Published October 26, 2012
Winter may be on the way, but the credit markets are finally starting to thaw. Offers for 0% interest rates on purchases and balance transfers abound, and while this might be a sign that the economy is finding stability, consumers still need to be wary of these offers.
According to a recent American Bankers Association study, banks are offering more zero-rate credit card offers as delinquent credit card payments (those that are more than 30 days overdue) hit an 11-year-low. Eager for new customers and encouraged by the rock-bottom delinquency rates, banks are dangling more of those zero-percent off ers than in recent years.
These deals come with a range of different options depending on the issuer. The zero-percent APR could last anywhere from six to 18 months, and might apply to purchases, balance transfers, or both. But like any financial product, there are pros and cons to these credit cards.
Make sure to review the terms and conditions carefully before signing up for any credit card offer. Some of these cards come with catches, so Caveat emptor .
Do the math and see how much you’ll save using CreditLand.com’s balance transfer calculator, particularly if you’re transferring a balance and paying a fee. For example, a 3% balance transfer fee can be a deal breaker or no big deal, depending on the amount you want to transfer and the length of the intro offer. A balance of $5,000 will cost $150 to transfer, but if it’s transferred from a 15% APR credit card to a card with no interest for 18 months, the entire balance can be gone in 15 months with monthly payments of $300. The cardholder would pay off the balance faster and save $637, compared with making the same monthly payment on the old card.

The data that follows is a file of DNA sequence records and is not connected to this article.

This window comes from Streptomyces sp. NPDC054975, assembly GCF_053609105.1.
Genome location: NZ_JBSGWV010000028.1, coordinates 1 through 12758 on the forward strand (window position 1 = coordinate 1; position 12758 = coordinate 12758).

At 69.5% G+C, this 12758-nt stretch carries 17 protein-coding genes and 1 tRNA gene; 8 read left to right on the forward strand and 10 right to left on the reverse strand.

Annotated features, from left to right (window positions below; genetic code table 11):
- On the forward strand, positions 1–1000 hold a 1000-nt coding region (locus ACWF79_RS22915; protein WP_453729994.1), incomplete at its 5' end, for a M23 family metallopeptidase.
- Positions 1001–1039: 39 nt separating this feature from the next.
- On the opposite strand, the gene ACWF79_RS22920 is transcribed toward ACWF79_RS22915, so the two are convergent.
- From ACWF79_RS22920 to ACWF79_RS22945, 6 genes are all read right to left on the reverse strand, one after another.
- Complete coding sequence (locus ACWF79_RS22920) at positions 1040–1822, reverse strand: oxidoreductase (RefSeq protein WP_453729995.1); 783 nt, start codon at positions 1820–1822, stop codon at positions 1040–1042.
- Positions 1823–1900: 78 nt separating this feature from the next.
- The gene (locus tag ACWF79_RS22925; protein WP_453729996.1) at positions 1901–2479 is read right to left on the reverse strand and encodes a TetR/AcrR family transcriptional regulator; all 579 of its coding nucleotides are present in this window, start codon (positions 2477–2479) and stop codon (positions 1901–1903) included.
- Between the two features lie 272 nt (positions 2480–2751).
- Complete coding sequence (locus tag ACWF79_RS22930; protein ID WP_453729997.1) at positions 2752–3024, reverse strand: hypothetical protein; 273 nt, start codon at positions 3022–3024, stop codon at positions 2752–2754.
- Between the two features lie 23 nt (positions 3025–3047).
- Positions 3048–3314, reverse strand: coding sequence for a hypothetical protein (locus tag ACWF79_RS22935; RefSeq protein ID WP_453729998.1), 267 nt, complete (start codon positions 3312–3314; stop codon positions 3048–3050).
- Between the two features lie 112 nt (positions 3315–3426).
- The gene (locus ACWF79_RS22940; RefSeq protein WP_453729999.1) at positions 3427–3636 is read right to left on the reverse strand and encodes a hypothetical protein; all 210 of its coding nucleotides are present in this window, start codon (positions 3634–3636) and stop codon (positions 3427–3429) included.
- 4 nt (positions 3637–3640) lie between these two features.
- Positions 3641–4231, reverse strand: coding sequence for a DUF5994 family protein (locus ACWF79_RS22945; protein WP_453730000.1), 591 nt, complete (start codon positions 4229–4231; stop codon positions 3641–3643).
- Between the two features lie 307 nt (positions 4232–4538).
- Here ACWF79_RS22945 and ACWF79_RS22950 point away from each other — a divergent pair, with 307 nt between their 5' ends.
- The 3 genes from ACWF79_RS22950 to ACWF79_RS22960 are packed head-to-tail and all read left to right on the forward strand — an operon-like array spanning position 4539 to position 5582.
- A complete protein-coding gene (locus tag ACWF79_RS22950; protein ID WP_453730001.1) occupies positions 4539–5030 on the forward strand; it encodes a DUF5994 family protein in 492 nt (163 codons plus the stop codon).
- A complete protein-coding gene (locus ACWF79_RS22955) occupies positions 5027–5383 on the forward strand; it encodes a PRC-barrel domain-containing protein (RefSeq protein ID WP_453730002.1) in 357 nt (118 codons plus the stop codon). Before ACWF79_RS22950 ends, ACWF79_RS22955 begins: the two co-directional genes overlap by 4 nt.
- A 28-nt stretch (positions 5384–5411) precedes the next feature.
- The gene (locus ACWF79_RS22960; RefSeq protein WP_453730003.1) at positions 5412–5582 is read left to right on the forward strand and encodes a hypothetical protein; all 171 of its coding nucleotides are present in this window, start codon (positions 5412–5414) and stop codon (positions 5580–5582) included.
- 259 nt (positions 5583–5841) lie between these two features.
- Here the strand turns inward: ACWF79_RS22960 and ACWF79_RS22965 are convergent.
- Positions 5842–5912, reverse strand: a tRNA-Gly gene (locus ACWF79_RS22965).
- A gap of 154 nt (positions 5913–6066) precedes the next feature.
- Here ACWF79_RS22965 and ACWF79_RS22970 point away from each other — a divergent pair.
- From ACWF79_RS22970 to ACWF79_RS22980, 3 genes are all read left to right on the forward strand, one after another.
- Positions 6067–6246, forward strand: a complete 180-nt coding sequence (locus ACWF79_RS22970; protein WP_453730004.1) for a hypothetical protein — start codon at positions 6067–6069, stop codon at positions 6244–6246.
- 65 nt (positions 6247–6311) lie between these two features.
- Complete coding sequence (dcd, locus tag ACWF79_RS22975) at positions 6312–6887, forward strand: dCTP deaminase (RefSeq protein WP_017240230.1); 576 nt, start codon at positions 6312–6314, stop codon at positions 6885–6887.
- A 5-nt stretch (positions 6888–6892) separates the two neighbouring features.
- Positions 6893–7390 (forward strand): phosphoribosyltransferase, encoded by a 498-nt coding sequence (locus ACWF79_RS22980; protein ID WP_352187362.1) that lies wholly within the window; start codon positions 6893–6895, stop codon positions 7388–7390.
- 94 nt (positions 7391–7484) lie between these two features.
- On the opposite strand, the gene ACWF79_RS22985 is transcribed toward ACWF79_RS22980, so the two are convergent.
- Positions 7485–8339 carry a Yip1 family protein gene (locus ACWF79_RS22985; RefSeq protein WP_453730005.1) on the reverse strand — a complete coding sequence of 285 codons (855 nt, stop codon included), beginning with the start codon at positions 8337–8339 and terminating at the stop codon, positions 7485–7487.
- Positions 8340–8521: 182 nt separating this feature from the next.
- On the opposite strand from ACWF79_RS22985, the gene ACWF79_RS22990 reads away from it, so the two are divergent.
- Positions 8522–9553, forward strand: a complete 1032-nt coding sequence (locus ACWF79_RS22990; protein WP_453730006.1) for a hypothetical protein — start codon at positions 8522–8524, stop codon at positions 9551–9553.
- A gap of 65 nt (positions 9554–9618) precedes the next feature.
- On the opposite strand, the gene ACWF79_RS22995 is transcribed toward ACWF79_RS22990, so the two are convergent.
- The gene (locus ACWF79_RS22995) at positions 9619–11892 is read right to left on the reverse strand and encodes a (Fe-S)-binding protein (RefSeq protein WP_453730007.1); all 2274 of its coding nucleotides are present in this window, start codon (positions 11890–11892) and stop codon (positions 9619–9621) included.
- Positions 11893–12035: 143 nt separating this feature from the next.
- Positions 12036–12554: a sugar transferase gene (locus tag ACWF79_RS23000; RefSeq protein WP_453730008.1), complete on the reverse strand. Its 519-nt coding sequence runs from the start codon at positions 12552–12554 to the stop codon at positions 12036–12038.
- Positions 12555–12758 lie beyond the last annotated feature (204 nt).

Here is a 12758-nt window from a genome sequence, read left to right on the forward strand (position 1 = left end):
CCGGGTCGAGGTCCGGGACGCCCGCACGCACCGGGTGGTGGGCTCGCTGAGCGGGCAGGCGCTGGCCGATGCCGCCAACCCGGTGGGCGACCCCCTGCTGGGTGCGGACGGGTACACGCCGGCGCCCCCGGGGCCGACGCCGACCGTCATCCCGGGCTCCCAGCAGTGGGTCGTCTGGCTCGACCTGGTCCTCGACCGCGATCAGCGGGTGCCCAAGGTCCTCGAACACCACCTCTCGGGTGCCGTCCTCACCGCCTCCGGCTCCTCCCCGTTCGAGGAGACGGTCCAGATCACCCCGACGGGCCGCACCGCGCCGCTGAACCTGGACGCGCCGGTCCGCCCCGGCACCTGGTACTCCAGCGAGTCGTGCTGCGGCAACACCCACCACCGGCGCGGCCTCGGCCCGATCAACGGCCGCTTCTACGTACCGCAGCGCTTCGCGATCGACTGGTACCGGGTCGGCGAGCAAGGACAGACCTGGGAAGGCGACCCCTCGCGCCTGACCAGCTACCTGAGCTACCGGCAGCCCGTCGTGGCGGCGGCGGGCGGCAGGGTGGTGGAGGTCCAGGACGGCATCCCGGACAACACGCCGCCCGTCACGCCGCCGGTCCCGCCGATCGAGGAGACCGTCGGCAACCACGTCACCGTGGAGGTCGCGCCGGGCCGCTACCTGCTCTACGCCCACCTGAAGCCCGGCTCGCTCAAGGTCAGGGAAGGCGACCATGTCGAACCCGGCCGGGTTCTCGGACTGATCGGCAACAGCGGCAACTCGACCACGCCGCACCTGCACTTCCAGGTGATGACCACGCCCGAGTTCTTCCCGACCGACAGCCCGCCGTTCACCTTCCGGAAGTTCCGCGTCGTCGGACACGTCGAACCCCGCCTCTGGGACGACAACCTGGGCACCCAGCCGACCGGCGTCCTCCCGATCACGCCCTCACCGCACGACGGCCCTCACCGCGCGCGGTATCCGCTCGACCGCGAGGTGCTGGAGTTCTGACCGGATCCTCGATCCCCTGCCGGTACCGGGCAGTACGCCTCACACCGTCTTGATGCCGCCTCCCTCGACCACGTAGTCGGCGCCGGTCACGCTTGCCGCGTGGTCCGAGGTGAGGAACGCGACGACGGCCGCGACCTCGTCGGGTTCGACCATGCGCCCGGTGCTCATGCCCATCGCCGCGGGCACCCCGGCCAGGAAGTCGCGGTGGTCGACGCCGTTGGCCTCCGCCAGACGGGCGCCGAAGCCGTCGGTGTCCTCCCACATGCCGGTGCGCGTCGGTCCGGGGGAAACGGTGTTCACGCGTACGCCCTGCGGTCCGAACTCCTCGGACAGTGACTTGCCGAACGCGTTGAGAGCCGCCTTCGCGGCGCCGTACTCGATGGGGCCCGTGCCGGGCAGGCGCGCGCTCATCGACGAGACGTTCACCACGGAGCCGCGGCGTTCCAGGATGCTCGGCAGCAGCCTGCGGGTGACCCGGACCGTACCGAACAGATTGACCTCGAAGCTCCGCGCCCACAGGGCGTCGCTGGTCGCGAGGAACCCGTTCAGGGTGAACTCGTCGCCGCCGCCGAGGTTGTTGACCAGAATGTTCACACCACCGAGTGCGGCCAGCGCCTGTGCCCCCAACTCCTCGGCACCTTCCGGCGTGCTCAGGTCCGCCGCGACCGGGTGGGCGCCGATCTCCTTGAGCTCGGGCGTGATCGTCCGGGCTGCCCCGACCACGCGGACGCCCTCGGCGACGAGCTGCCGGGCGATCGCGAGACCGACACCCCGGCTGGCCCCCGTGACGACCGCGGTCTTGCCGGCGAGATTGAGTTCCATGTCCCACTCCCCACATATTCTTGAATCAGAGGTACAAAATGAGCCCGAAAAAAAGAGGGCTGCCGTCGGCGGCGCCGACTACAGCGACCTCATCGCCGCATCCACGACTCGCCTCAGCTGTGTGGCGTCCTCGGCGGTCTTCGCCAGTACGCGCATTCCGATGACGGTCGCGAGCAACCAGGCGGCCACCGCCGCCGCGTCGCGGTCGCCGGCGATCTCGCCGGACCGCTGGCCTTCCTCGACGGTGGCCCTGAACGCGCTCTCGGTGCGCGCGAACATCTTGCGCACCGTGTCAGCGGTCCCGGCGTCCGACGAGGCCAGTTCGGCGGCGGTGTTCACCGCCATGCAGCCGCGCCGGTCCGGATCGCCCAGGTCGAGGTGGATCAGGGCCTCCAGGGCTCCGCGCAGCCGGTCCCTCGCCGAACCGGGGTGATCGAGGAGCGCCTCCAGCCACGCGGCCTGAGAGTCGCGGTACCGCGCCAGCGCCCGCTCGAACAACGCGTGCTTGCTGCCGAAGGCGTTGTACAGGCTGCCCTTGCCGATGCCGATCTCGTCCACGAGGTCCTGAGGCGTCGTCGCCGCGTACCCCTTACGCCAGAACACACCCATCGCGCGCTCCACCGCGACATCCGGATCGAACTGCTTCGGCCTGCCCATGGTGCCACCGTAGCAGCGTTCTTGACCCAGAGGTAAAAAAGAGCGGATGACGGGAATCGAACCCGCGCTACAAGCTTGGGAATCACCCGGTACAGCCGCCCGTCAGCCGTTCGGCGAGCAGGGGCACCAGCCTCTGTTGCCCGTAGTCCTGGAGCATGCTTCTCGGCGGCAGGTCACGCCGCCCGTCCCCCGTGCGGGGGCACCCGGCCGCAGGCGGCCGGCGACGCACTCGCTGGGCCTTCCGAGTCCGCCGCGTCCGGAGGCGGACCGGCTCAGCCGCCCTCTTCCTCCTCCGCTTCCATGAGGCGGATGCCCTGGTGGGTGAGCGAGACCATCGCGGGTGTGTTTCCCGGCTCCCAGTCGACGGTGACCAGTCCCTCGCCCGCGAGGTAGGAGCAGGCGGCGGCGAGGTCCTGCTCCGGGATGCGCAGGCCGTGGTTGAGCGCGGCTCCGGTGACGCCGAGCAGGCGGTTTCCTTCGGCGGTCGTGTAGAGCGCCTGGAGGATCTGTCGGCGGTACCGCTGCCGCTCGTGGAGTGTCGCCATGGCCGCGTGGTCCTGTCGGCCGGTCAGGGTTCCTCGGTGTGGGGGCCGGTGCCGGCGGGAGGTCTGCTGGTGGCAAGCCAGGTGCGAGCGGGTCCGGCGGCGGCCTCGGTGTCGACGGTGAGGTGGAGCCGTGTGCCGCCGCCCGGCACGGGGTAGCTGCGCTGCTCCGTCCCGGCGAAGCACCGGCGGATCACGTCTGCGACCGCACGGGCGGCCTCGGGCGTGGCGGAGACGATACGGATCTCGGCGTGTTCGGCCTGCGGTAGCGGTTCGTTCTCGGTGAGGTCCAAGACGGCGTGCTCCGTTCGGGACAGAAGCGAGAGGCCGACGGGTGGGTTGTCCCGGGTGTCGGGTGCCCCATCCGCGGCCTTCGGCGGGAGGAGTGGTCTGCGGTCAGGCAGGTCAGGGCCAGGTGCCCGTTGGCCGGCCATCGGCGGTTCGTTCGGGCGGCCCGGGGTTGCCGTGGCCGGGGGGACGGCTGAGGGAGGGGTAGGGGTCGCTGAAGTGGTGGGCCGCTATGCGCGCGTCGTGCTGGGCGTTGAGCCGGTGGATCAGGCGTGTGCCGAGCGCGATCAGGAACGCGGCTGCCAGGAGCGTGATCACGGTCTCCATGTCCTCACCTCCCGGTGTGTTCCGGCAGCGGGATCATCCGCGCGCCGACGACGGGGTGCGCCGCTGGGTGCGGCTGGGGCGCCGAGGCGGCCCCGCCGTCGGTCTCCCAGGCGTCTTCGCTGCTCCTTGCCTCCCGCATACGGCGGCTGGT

Think of a zero-interest offer as a stay of execution, not a get-out-of-debt- free card. Used the right way, they can be a valuable financial tool. Digging out of debt requires discipline and hard work. Don’t be lured down the path of overspending and lulled into complacency by the zero percent offers that are springing up all over. But do make hay while the sun shines.